It Takes a Nation of Millions to Hold Us Back Explicit Lyrics
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|1. Countdown To Armageddon|
|2. Bring The Noise|
|3. Don't Believe The Hype|
|4. Cold Lampin' With Flavor|
|5. Terminator X To The Edge Of Panic|
|6. Mind Terrorist|
|7. Louder Than A Bomb|
|8. Caught, Can We Get A Witness?|
|9. Show Em Whatcha Got|
|10. She Watch Channel Zero?!|
|11. Night Of The Living Baseheads|
|12. Black Steel In The Hour Of Chaos|
|13. Security Of The First World|
|14. Rebel Without A Pause|
|15. Prophets Of Rage|
|16. Party For Your Right To Fight|
It Takes a Nation of Millions was the sign that hip-hop had exploded like a grenade. A rap record as abrasive, hard-core and eloquent as a Winston Churchill speech, the 1988 disc is one classic track after another: tense, multilayered, harmonically wild music. Chuck D declaims like a master preacher with foil Flavor Flav's voice darting around his. They have got the desperate energy of people fighting for their lives, and everything from their pumped-up rhetoric ("Prophets of Rage") to the group's quasi-paramilitary organisation, to the sirens and sax squeals in nearly every track declares how urgent their mission is. It is a hugely influential album, and it still sounds fresh and frightening after all these years. --Douglas Wolk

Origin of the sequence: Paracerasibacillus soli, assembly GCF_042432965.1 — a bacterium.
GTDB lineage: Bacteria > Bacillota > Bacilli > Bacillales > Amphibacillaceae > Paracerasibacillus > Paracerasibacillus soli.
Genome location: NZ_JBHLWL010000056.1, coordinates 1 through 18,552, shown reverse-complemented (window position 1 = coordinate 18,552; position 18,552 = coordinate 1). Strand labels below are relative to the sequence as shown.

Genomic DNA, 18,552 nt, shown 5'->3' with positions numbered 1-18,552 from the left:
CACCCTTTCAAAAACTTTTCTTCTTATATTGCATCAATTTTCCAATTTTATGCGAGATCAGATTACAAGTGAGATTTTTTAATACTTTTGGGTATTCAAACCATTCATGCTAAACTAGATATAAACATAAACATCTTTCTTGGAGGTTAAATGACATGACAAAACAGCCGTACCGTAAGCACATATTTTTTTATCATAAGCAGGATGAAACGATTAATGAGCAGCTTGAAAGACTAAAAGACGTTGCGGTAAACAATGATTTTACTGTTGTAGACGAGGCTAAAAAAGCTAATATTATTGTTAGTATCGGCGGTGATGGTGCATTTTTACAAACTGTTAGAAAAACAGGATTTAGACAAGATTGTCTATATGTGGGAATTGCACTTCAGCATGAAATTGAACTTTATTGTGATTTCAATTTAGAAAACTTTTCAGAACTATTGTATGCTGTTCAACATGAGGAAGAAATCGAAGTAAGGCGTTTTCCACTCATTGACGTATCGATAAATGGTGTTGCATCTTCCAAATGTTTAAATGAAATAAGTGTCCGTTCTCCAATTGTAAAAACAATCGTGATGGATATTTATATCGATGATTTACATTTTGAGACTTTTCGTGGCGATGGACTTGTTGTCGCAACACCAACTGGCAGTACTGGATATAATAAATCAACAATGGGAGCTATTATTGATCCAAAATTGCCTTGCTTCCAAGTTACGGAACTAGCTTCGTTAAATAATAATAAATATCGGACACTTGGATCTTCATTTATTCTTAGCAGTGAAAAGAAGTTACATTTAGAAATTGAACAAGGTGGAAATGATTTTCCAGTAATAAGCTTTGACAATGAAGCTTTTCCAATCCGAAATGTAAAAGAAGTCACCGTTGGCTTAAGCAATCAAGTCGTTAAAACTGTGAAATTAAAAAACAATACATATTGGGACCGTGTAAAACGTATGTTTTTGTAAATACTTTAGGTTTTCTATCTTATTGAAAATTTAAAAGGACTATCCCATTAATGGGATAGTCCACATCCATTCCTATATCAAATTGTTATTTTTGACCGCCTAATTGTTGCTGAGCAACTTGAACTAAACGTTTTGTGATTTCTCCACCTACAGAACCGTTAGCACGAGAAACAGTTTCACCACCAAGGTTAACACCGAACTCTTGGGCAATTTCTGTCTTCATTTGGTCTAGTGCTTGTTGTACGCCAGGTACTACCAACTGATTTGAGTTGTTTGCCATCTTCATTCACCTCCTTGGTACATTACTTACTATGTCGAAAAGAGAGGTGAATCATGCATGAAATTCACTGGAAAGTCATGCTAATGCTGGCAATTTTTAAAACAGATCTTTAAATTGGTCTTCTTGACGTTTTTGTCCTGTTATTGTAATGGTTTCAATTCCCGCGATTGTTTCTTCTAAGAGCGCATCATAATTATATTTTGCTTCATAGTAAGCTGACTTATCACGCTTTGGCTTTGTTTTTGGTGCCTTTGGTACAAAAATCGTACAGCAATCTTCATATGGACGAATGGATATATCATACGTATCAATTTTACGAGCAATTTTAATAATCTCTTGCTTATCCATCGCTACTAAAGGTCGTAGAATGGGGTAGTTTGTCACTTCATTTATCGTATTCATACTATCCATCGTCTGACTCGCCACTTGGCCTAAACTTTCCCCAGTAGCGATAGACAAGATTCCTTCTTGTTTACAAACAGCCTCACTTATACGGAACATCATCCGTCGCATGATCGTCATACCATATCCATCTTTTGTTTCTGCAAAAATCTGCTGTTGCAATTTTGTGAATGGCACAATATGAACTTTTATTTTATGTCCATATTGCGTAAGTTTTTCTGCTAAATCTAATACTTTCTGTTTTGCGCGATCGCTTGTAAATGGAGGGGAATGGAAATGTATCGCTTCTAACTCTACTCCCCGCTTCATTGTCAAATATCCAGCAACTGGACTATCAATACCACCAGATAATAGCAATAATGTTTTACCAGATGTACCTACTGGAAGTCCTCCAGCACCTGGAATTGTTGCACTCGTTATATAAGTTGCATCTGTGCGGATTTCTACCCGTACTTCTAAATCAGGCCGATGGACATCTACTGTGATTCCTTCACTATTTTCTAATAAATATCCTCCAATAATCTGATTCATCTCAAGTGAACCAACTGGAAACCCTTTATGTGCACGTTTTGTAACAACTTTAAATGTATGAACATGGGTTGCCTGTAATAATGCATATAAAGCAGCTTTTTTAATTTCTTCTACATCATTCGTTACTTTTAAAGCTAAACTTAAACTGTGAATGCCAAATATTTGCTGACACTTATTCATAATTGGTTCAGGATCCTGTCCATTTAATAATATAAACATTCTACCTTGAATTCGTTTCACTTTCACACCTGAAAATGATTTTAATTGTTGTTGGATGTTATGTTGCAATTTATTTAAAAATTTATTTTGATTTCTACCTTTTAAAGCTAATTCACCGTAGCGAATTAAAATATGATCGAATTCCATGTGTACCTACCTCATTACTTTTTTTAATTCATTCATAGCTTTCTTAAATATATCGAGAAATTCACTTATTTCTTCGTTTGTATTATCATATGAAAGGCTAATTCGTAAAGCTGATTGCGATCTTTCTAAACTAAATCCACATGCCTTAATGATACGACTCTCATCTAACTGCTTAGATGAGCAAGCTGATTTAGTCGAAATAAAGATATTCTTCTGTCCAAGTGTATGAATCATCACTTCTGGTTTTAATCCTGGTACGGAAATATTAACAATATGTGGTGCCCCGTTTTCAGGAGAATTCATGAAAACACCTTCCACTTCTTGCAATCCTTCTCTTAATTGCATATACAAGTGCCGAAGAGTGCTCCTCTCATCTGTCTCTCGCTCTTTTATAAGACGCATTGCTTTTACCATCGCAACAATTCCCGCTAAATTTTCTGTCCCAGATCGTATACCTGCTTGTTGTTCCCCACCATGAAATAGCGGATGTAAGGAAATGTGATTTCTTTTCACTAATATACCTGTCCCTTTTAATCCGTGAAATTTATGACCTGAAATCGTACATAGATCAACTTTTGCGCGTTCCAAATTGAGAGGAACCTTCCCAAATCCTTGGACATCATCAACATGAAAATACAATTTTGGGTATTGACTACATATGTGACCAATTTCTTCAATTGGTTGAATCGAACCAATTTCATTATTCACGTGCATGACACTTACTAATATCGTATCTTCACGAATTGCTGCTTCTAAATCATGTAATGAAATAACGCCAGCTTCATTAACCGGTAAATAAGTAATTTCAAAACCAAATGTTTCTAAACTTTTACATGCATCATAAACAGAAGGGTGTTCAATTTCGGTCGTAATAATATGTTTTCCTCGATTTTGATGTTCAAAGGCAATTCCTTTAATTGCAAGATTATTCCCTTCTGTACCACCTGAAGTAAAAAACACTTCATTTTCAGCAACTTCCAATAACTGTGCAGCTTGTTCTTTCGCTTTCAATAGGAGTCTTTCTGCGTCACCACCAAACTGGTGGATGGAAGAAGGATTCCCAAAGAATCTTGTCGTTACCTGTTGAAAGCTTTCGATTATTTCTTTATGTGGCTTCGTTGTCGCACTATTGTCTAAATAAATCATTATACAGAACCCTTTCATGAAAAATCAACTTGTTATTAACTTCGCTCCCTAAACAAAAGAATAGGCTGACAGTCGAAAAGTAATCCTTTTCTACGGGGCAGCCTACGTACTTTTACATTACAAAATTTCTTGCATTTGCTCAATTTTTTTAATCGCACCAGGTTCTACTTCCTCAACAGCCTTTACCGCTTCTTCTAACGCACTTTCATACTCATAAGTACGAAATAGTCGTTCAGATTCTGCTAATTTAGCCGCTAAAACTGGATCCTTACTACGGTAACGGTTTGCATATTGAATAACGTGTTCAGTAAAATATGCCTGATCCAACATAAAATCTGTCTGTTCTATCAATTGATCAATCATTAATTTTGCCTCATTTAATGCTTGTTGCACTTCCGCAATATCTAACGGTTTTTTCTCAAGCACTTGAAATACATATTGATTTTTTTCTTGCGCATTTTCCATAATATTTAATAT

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Top Customer Reviews